Black Texas high school student Darryl George has received another suspension for his loc hairstyle.

The shocking move came after he returned to school Monday following a previous multi-week suspension for the same reason.

George was suspended because his hairstyle allegedly violated the school district’s dress code, attorney Allie Booker, who represents the family, told CNN.

Barbers Hill High School officials reportedly reached out to George’s mother and requested to meet with her to discuss the continued “violations,” giving her a Wednesday deadline to comply.

“What I expect for them to try to do is to put him out of school,” Booker said. “But they won’t do it with our consent.”

The school previously threatened to put the 17-year-old in an alternative school if he refused to cut his hair.

David Bloom, the director of communications for the Barbers Hill Independent School District, told CNN that the district was “unable to provide any comment with respect to disciplinary matters involving a student.”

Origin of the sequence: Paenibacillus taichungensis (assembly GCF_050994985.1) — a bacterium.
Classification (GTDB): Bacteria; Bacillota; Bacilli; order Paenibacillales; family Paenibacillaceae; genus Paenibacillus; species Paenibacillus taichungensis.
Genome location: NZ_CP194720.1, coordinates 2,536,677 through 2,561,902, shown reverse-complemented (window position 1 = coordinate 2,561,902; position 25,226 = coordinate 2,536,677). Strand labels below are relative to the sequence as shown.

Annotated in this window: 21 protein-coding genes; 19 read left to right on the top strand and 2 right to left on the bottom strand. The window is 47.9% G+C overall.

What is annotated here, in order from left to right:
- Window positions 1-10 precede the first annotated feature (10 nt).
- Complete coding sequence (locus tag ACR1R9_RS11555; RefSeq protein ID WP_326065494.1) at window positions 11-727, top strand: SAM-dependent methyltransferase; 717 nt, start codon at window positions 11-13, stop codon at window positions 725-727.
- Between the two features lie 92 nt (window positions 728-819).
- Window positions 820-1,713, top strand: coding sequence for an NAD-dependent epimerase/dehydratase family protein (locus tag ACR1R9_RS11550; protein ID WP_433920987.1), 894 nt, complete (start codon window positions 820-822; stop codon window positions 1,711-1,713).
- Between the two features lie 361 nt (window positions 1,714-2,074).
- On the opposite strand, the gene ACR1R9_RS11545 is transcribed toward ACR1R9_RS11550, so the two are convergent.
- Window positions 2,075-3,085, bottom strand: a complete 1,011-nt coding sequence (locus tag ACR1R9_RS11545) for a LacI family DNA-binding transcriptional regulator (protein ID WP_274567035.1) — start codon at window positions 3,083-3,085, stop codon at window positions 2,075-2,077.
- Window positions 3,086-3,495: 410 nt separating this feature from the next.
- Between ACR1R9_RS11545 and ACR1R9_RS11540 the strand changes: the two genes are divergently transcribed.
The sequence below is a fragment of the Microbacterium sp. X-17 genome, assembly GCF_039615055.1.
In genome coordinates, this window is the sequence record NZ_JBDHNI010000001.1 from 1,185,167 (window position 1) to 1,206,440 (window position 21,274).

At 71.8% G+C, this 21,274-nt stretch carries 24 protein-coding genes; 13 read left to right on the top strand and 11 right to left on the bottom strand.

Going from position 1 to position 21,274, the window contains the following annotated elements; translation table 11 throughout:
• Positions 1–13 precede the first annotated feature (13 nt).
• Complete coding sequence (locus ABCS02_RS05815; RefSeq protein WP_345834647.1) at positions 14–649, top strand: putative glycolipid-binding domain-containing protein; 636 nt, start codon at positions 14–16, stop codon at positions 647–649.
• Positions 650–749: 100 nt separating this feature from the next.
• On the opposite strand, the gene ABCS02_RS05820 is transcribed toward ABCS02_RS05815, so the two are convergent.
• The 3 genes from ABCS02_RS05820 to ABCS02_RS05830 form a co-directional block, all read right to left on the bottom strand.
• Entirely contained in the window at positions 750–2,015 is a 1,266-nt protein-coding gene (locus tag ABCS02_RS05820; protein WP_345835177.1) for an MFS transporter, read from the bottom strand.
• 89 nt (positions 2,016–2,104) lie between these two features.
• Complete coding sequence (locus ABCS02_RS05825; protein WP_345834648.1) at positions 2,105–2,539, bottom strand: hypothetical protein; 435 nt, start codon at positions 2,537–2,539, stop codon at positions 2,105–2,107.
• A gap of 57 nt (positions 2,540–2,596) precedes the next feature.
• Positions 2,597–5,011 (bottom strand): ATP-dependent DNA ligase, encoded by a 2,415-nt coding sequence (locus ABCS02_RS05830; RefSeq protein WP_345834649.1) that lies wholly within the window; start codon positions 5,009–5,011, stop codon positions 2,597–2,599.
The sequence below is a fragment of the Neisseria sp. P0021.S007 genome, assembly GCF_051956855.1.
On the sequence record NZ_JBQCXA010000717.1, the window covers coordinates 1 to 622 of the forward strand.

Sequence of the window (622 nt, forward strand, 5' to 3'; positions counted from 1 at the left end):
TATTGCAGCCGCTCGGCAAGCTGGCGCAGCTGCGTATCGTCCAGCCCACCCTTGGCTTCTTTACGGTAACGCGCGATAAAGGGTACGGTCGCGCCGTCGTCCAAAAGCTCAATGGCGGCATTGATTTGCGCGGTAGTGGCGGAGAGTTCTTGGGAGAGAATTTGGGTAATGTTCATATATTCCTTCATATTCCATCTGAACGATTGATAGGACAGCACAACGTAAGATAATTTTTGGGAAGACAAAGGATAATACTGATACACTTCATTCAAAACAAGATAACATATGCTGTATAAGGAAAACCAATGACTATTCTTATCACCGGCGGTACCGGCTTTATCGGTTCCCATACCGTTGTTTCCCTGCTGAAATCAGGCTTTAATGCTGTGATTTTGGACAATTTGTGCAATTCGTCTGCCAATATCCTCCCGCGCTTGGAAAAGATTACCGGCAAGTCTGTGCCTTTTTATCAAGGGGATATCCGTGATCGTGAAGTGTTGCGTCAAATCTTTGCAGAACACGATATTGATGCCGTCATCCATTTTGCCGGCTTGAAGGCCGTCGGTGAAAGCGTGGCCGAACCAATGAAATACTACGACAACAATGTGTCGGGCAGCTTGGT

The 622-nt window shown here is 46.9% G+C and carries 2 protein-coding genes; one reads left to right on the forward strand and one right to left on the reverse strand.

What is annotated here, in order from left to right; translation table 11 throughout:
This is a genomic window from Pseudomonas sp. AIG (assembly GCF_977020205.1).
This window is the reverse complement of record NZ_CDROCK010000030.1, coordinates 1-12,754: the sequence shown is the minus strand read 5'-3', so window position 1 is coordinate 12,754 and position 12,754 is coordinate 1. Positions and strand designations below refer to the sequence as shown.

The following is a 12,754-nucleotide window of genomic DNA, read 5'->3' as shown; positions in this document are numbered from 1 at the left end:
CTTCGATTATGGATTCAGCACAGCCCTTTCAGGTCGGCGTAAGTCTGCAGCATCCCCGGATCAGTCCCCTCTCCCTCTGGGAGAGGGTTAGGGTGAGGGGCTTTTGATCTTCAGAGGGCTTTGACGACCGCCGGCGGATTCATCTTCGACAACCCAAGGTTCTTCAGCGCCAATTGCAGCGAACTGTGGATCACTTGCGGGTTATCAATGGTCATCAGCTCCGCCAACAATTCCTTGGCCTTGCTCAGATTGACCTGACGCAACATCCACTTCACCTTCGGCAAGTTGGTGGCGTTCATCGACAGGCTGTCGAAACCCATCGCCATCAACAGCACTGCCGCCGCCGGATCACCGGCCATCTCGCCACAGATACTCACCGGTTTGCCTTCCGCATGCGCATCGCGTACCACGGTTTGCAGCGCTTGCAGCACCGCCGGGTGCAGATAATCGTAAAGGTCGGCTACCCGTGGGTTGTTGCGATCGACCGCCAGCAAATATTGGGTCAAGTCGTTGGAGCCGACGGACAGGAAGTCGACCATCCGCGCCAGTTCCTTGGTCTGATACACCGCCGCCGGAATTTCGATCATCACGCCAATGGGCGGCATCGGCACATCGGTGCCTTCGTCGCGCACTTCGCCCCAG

The Barbers Hill School District states that “male students’ hair will not extend, at any time, below the eyebrows or below the ear lobes.”

But George’s initial suspension came the same week that the state passed a law called the CROWN Act prohibiting hair-based discrimination, including protective hairstyles like locs and braids. The abbreviation stands for “Create a Respectful and Open World for Natural Hair.”

Now, his family is reportedly considering legal action against the school district over the suspensions.

The junior was first given multiple disciplinary notes before being placed on in-school suspension for wearing his locs in a ponytail, said he mother, Darresha George.

In 2020, a similar incident at Barbers Hill High provided the impetus for passage of the legislation when student Deandre Arnold was told he had to cut his locks and he decided to sue the district.

“Absolutely zero excuse for this school district that knows the policy to do this all over again, it feels like déjà vu,” said Texas State House Rep. Ron Reynolds, referring to George’s first suspension.

Other critics of the high school’s decision have noted hairstyles are not just a fashion statement.

“Dreadlocks are perceived as a connection to wisdom,” said Candice Matthews, national minister of politics for the New Black Panther Nation. “This is not a fad, and this is not about getting attention. Hair is our connection to our soul, our heritage and our connection to God.”

With News Wire Services

Evan Rosen

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